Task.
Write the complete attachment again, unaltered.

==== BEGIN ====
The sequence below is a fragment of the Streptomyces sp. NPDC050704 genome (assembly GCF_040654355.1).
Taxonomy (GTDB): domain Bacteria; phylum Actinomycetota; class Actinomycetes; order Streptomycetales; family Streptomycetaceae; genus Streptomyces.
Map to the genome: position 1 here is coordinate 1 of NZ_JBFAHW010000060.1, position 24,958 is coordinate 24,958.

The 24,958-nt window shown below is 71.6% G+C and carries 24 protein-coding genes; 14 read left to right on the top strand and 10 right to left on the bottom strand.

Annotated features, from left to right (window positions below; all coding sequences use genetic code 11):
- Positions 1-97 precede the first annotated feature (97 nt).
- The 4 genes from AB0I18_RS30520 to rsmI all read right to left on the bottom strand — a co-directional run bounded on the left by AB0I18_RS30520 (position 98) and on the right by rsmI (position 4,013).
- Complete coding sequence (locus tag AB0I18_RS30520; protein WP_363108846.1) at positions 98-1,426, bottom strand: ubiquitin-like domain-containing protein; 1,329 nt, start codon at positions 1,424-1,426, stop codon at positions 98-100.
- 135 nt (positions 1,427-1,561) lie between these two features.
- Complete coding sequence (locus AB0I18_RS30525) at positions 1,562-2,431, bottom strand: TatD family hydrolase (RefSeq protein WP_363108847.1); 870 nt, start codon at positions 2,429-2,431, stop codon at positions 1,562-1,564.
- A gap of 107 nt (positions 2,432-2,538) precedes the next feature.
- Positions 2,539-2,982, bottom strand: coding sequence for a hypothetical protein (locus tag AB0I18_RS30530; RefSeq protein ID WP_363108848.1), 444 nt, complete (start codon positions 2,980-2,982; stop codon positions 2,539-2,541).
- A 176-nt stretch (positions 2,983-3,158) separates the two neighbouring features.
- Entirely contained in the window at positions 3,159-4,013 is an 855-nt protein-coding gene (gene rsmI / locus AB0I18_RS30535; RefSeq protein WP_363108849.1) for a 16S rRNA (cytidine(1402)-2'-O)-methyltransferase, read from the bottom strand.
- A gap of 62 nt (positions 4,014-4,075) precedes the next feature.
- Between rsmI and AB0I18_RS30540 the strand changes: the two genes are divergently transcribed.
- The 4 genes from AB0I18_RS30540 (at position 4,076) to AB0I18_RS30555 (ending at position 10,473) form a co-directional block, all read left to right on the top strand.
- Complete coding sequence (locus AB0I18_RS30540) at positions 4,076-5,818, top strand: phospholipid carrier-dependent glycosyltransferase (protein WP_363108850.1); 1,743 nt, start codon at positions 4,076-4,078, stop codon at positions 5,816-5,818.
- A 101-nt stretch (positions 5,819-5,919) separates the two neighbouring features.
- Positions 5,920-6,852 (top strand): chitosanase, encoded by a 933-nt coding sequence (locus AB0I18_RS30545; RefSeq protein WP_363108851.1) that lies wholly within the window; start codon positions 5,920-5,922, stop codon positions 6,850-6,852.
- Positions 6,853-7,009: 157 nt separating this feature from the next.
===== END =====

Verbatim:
The sequence below is a fragment of the Streptomyces sp. NPDC050704 genome (assembly GCF_040654355.1).
Taxonomy (GTDB): domain Bacteria; phylum Actinomycetota; class Actinomycetes; order Streptomycetales; family Streptomycetaceae; genus Streptomyces.
Map to the genome: position 1 here is coordinate 1 of NZ_JBFAHW010000060.1, position 24,958 is coordinate 24,958.

The 24,958-nt window shown below is 71.6% G+C and carries 24 protein-coding genes; 14 read left to right on the top strand and 10 right to left on the bottom strand.

Annotated features, from left to right (window positions below; all coding sequences use genetic code 11):
- Positions 1-97 precede the first annotated feature (97 nt).
- The 4 genes from AB0I18_RS30520 to rsmI all read right to left on the bottom strand — a co-directional run bounded on the left by AB0I18_RS30520 (position 98) and on the right by rsmI (position 4,013).
- Complete coding sequence (locus tag AB0I18_RS30520; protein WP_363108846.1) at positions 98-1,426, bottom strand: ubiquitin-like domain-containing protein; 1,329 nt, start codon at positions 1,424-1,426, stop codon at positions 98-100.
- 135 nt (positions 1,427-1,561) lie between these two features.
- Complete coding sequence (locus AB0I18_RS30525) at positions 1,562-2,431, bottom strand: TatD family hydrolase (RefSeq protein WP_363108847.1); 870 nt, start codon at positions 2,429-2,431, stop codon at positions 1,562-1,564.
- A gap of 107 nt (positions 2,432-2,538) precedes the next feature.
- Positions 2,539-2,982, bottom strand: coding sequence for a hypothetical protein (locus tag AB0I18_RS30530; RefSeq protein ID WP_363108848.1), 444 nt, complete (start codon positions 2,980-2,982; stop codon positions 2,539-2,541).
- A 176-nt stretch (positions 2,983-3,158) separates the two neighbouring features.
- Entirely contained in the window at positions 3,159-4,013 is an 855-nt protein-coding gene (gene rsmI / locus AB0I18_RS30535; RefSeq protein WP_363108849.1) for a 16S rRNA (cytidine(1402)-2'-O)-methyltransferase, read from the bottom strand.
- A gap of 62 nt (positions 4,014-4,075) precedes the next feature.
- Between rsmI and AB0I18_RS30540 the strand changes: the two genes are divergently transcribed.
- The 4 genes from AB0I18_RS30540 (at position 4,076) to AB0I18_RS30555 (ending at position 10,473) form a co-directional block, all read left to right on the top strand.
- Complete coding sequence (locus AB0I18_RS30540) at positions 4,076-5,818, top strand: phospholipid carrier-dependent glycosyltransferase (protein WP_363108850.1); 1,743 nt, start codon at positions 4,076-4,078, stop codon at positions 5,816-5,818.
- A 101-nt stretch (positions 5,819-5,919) separates the two neighbouring features.
- Positions 5,920-6,852 (top strand): chitosanase, encoded by a 933-nt coding sequence (locus AB0I18_RS30545; RefSeq protein WP_363108851.1) that lies wholly within the window; start codon positions 5,920-5,922, stop codon positions 6,850-6,852.
- Positions 6,853-7,009: 157 nt separating this feature from the next.